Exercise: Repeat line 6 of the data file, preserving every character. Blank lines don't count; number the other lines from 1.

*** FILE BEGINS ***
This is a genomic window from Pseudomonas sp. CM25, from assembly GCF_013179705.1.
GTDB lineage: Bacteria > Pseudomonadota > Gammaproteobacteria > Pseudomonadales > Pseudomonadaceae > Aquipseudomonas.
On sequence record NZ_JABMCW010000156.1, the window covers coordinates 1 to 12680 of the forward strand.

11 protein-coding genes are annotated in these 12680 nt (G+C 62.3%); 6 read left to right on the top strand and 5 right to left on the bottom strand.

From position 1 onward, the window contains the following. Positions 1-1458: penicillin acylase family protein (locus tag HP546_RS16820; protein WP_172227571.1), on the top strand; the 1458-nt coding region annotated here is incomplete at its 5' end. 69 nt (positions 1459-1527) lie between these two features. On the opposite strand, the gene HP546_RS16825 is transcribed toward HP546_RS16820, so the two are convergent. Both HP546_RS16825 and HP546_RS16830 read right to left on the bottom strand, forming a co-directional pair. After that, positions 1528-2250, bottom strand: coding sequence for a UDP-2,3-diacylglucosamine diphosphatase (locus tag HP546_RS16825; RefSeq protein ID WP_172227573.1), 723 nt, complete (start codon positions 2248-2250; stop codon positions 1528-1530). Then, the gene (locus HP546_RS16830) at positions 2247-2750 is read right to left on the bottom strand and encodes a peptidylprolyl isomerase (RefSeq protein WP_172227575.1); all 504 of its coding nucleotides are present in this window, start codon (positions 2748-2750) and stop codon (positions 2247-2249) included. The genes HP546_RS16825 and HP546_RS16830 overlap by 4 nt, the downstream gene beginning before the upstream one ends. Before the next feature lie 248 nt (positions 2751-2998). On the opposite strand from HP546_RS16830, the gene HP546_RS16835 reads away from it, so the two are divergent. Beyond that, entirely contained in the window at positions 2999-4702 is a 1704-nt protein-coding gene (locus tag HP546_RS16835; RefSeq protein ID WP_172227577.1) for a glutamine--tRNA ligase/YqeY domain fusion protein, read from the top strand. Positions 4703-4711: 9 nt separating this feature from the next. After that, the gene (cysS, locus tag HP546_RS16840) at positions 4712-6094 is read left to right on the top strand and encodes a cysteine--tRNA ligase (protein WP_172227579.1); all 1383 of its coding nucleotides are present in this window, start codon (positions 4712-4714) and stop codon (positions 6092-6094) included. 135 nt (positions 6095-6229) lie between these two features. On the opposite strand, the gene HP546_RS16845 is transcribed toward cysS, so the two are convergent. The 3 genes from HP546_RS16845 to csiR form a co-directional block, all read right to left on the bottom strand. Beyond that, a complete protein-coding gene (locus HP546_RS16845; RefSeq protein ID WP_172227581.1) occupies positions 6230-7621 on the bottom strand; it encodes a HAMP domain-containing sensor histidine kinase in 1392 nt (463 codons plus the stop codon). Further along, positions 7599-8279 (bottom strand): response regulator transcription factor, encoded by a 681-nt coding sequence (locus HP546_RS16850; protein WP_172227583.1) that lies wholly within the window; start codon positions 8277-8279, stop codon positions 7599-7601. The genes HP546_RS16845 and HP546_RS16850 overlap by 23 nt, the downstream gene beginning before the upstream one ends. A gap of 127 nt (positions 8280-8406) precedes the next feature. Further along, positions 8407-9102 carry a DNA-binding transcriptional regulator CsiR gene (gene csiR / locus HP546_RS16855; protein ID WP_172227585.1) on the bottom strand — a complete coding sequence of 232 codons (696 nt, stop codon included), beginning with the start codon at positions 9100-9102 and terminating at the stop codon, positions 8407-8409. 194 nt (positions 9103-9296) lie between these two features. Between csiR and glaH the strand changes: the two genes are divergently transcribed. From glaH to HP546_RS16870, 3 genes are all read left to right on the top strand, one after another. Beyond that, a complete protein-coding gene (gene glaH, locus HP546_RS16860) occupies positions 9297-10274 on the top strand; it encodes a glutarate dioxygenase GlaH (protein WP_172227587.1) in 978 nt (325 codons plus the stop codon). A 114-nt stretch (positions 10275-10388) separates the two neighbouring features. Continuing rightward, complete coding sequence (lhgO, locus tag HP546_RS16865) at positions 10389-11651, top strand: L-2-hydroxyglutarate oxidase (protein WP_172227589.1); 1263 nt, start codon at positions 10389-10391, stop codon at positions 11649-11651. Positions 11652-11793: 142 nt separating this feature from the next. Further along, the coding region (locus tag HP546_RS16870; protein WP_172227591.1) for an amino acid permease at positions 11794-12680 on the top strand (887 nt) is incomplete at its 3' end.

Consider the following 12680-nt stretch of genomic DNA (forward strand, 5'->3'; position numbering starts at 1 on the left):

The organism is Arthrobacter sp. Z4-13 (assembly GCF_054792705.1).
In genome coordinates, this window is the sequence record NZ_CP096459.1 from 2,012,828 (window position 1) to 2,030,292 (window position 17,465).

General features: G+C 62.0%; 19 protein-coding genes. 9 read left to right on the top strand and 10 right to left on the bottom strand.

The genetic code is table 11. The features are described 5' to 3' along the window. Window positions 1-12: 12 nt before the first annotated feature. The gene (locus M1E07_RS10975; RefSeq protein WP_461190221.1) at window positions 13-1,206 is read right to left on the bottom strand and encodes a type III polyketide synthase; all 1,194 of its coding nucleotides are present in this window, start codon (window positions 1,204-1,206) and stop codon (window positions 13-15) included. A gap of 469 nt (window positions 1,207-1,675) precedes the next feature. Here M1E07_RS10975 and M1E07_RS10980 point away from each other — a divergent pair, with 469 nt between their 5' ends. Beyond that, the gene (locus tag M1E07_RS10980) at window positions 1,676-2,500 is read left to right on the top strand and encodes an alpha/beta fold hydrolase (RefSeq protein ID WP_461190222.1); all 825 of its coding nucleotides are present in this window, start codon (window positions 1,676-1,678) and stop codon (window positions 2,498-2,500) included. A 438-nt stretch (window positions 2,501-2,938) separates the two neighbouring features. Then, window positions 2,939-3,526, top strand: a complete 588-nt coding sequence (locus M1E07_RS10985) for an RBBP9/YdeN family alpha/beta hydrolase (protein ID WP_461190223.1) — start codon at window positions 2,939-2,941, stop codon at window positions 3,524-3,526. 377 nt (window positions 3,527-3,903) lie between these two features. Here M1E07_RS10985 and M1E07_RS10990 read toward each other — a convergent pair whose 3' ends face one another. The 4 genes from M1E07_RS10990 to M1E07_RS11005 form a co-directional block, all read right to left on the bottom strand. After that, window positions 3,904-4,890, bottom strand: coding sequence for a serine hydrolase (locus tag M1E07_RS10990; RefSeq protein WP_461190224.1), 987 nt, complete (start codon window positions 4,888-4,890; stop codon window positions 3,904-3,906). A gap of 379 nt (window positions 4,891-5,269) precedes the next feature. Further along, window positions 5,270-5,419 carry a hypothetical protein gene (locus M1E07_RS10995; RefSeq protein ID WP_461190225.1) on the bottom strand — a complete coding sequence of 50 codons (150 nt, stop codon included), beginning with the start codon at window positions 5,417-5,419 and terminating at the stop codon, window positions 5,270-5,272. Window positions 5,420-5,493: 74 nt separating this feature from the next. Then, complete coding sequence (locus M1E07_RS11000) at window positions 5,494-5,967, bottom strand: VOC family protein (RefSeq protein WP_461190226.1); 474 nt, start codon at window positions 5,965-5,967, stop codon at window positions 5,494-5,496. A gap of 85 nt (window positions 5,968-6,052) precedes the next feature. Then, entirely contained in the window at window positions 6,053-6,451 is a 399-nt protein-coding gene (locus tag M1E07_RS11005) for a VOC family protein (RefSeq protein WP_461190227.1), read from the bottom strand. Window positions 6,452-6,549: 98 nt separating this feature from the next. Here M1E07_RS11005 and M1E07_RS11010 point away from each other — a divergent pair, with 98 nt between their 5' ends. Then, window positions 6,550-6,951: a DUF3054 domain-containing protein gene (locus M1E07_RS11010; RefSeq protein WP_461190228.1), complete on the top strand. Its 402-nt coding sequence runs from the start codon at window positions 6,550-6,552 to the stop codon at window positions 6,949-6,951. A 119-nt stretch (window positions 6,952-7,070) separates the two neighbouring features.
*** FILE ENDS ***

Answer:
Consider the following 12680-nt stretch of genomic DNA (forward strand, 5'->3'; position numbering starts at 1 on the left):